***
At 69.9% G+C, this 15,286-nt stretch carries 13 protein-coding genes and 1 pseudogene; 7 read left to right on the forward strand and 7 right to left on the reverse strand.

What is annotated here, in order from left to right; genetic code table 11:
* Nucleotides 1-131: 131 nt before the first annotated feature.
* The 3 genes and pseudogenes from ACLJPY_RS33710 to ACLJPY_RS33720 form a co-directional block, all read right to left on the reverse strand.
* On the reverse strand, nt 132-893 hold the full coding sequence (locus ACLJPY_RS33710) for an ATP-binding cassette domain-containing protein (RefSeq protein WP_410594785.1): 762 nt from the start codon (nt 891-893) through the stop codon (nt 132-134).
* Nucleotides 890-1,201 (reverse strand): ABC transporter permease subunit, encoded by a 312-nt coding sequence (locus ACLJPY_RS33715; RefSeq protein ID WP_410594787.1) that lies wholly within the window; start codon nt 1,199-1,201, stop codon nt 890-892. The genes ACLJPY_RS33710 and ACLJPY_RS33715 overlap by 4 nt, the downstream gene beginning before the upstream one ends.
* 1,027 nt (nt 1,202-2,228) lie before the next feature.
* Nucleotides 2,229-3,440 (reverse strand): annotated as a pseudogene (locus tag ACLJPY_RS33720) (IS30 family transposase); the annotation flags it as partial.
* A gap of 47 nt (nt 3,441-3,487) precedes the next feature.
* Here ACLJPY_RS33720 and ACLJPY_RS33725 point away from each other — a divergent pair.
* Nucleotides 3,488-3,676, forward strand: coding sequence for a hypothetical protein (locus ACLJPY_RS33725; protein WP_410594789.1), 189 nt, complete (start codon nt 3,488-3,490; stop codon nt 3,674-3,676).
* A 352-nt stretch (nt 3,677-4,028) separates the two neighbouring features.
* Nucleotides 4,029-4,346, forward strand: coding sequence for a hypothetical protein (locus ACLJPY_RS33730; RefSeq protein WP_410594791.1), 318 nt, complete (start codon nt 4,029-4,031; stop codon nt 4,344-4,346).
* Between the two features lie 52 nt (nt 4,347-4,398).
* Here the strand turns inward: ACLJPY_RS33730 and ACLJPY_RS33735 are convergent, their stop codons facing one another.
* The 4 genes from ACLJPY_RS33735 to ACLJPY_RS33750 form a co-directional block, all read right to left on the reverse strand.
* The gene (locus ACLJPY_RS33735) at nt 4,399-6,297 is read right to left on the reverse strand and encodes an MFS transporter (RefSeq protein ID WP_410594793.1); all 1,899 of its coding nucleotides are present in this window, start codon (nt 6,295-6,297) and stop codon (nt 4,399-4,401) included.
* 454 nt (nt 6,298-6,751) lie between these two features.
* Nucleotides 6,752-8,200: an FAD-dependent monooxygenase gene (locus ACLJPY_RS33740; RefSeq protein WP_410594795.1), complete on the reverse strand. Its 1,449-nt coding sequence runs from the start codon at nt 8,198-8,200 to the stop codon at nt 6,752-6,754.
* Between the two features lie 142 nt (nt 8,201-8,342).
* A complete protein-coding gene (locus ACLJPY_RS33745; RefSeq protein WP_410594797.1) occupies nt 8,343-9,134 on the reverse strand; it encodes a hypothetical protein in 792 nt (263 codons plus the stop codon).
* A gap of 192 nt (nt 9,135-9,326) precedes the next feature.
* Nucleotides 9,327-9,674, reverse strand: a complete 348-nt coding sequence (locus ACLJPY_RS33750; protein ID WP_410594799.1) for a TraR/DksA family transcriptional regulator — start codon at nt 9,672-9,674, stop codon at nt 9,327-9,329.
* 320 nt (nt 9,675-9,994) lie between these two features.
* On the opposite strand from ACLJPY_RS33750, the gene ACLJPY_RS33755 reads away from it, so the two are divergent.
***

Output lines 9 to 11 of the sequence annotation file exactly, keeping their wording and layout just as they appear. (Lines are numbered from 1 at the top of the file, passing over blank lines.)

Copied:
* A gap of 47 nt (nt 3,441-3,487) precedes the next feature.
* Here ACLJPY_RS33720 and ACLJPY_RS33725 point away from each other — a divergent pair.
* Nucleotides 3,488-3,676, forward strand: coding sequence for a hypothetical protein (locus ACLJPY_RS33725; protein WP_410594789.1), 189 nt, complete (start codon nt 3,488-3,490; stop codon nt 3,674-3,676).